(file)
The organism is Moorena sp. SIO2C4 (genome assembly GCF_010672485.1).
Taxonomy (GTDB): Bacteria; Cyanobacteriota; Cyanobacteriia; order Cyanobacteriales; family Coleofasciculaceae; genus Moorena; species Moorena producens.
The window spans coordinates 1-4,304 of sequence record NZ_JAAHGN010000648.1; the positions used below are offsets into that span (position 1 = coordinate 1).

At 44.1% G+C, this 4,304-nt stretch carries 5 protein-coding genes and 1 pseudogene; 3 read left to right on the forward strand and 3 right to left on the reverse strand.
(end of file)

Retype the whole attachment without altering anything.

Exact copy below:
The organism is Moorena sp. SIO2C4 (genome assembly GCF_010672485.1).
Taxonomy (GTDB): Bacteria; Cyanobacteriota; Cyanobacteriia; order Cyanobacteriales; family Coleofasciculaceae; genus Moorena; species Moorena producens.
The window spans coordinates 1-4,304 of sequence record NZ_JAAHGN010000648.1; the positions used below are offsets into that span (position 1 = coordinate 1).

At 44.1% G+C, this 4,304-nt stretch carries 5 protein-coding genes and 1 pseudogene; 3 read left to right on the forward strand and 3 right to left on the reverse strand.